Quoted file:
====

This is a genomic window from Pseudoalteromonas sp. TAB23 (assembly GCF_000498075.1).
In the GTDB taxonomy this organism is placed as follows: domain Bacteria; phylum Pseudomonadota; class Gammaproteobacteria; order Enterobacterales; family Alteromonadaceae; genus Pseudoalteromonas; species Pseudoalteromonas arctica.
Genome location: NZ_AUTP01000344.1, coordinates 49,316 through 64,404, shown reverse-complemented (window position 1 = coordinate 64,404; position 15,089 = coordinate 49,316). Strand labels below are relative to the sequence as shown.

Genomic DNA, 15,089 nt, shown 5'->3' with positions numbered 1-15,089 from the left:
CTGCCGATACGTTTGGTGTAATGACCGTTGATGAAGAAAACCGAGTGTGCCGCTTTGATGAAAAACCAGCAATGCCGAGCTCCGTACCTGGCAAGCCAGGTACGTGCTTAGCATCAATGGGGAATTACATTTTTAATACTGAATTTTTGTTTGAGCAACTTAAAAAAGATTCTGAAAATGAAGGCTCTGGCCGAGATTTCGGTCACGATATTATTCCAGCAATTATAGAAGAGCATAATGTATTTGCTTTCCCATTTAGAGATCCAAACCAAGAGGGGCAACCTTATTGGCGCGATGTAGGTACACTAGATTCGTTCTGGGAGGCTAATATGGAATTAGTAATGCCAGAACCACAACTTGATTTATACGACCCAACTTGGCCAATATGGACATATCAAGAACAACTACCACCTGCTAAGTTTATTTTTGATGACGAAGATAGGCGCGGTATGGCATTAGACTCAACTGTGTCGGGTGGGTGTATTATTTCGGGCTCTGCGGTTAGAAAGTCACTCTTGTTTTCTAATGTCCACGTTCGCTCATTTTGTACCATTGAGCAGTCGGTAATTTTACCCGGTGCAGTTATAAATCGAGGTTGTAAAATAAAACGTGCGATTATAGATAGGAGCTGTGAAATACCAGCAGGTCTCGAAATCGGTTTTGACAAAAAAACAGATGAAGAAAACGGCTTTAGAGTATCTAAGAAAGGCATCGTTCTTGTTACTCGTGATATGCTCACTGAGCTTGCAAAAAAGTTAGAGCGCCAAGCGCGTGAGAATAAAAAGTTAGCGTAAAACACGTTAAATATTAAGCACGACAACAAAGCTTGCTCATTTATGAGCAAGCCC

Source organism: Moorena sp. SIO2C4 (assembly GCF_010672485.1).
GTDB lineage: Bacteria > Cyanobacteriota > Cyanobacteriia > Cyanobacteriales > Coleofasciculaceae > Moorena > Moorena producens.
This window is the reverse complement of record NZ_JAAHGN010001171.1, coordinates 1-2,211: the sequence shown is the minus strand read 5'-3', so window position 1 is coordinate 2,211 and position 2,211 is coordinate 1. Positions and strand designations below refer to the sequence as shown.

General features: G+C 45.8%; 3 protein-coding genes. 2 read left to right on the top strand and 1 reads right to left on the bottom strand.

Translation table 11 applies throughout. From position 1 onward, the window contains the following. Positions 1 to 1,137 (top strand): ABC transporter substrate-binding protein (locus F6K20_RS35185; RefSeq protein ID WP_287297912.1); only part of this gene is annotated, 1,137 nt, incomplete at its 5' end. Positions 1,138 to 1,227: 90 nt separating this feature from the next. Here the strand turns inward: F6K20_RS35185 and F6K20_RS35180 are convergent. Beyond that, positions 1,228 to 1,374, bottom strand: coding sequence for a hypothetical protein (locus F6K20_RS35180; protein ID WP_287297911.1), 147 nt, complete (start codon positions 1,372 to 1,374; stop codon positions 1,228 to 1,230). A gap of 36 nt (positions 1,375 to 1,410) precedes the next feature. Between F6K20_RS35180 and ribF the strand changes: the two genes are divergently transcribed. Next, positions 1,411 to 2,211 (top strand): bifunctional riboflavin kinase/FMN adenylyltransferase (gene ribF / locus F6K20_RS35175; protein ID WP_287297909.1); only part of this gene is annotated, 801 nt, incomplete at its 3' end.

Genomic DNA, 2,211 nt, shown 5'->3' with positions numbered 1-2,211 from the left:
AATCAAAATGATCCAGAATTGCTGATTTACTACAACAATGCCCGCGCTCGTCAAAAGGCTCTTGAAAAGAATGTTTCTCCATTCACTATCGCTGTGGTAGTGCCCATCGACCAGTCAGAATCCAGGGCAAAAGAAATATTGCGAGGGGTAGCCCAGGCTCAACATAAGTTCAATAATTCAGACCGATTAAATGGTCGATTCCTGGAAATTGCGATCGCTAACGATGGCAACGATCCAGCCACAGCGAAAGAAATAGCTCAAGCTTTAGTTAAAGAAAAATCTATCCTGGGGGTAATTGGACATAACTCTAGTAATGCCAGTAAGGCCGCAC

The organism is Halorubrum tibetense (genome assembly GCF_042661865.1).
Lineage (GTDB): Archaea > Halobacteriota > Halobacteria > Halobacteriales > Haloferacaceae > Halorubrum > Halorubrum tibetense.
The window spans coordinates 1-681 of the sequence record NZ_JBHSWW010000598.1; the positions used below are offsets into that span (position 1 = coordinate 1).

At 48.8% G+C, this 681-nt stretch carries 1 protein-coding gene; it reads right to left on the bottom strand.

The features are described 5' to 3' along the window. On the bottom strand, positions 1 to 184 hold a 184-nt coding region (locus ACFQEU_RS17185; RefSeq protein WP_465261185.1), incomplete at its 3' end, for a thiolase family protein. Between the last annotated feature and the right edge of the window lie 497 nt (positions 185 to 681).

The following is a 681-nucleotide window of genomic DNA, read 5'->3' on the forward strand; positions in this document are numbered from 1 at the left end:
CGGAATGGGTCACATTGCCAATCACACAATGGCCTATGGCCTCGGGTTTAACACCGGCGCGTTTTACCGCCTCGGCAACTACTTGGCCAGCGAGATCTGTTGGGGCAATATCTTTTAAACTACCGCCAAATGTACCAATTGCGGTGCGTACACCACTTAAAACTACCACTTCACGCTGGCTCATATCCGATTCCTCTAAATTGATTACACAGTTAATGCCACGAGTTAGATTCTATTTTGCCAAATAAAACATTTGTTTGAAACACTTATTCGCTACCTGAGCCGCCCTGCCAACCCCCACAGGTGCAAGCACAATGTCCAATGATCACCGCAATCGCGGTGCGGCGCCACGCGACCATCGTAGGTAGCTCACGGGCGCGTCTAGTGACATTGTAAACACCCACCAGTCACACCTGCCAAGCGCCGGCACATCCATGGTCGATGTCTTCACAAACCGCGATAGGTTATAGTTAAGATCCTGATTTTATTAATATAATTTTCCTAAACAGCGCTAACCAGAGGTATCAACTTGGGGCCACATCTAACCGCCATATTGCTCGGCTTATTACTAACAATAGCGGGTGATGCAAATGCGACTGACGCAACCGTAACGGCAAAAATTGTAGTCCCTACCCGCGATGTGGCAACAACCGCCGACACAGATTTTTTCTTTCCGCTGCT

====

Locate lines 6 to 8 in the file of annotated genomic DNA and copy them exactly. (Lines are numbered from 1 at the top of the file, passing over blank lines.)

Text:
Source organism: Moorena sp. SIO2C4 (assembly GCF_010672485.1).
GTDB lineage: Bacteria > Cyanobacteriota > Cyanobacteriia > Cyanobacteriales > Coleofasciculaceae > Moorena > Moorena producens.
This window is the reverse complement of record NZ_JAAHGN010001171.1, coordinates 1-2,211: the sequence shown is the minus strand read 5'-3', so window position 1 is coordinate 2,211 and position 2,211 is coordinate 1. Positions and strand designations below refer to the sequence as shown.